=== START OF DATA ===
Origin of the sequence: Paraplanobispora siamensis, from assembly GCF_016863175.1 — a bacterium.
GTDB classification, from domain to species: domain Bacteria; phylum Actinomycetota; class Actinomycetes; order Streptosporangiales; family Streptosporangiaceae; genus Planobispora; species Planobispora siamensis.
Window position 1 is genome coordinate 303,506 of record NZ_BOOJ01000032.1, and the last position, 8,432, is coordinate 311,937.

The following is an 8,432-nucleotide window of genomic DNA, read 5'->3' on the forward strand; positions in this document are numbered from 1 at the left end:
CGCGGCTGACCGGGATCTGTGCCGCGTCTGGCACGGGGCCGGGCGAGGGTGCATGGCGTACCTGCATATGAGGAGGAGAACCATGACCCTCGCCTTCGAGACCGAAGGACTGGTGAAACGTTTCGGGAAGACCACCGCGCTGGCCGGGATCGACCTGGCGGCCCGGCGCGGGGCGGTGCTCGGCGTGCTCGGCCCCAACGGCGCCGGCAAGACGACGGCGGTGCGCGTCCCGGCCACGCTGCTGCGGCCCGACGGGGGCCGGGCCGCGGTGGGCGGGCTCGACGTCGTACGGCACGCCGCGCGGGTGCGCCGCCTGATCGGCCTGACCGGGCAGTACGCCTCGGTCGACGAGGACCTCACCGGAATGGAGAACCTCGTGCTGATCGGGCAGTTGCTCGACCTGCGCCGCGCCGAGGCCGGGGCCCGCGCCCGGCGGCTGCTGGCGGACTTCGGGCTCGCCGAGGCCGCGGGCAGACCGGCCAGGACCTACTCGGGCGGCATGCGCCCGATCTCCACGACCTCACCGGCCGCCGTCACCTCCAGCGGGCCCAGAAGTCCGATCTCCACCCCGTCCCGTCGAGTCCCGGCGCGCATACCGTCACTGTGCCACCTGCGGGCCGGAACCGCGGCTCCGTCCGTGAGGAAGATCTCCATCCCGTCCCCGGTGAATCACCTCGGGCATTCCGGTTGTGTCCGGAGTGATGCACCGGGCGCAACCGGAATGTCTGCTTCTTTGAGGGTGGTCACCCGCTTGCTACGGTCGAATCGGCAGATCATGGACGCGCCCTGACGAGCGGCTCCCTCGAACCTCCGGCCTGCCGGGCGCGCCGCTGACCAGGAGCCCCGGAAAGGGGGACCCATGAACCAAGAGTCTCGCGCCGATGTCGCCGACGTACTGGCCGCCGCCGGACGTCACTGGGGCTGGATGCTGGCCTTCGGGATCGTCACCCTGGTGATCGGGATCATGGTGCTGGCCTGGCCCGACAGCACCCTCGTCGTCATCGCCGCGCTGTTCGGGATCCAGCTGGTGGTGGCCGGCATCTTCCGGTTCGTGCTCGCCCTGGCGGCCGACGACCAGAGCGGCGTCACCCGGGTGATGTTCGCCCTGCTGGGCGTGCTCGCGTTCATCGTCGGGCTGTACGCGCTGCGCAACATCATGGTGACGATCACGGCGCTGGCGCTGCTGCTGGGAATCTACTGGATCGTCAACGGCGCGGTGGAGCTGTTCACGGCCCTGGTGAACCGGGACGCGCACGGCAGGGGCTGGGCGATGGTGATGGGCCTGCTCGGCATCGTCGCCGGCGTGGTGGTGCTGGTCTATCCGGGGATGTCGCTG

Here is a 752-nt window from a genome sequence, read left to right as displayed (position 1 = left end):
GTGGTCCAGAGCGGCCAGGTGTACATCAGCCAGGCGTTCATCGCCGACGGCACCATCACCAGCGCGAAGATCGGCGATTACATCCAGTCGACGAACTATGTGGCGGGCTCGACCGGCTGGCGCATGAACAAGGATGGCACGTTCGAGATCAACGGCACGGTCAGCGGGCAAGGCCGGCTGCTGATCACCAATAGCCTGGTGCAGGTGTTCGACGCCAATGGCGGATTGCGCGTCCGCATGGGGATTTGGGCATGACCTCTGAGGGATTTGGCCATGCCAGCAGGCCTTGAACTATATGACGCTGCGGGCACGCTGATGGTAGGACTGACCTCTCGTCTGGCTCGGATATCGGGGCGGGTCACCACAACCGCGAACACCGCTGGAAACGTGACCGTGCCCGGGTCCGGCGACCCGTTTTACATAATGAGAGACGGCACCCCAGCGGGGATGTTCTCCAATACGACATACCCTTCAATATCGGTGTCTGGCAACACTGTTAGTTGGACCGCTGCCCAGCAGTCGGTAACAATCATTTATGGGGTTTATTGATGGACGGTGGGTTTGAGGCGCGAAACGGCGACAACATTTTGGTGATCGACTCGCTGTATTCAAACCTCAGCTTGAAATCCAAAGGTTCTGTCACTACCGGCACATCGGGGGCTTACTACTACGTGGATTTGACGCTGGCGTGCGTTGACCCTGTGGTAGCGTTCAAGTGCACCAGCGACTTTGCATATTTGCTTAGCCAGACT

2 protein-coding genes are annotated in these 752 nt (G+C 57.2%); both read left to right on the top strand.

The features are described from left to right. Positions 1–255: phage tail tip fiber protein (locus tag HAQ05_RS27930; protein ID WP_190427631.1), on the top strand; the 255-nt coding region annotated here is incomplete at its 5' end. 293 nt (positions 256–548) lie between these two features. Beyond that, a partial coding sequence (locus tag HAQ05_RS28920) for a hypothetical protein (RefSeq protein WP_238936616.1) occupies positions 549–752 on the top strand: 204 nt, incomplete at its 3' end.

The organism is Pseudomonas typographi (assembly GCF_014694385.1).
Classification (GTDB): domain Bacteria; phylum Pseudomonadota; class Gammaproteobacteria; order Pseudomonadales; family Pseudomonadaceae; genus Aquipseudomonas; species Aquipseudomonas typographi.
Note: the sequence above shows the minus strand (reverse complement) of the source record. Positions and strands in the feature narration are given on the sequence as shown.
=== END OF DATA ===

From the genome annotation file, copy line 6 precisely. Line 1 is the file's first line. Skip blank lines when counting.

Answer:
Here is a 752-nt window from a genome sequence, read left to right as displayed (position 1 = left end):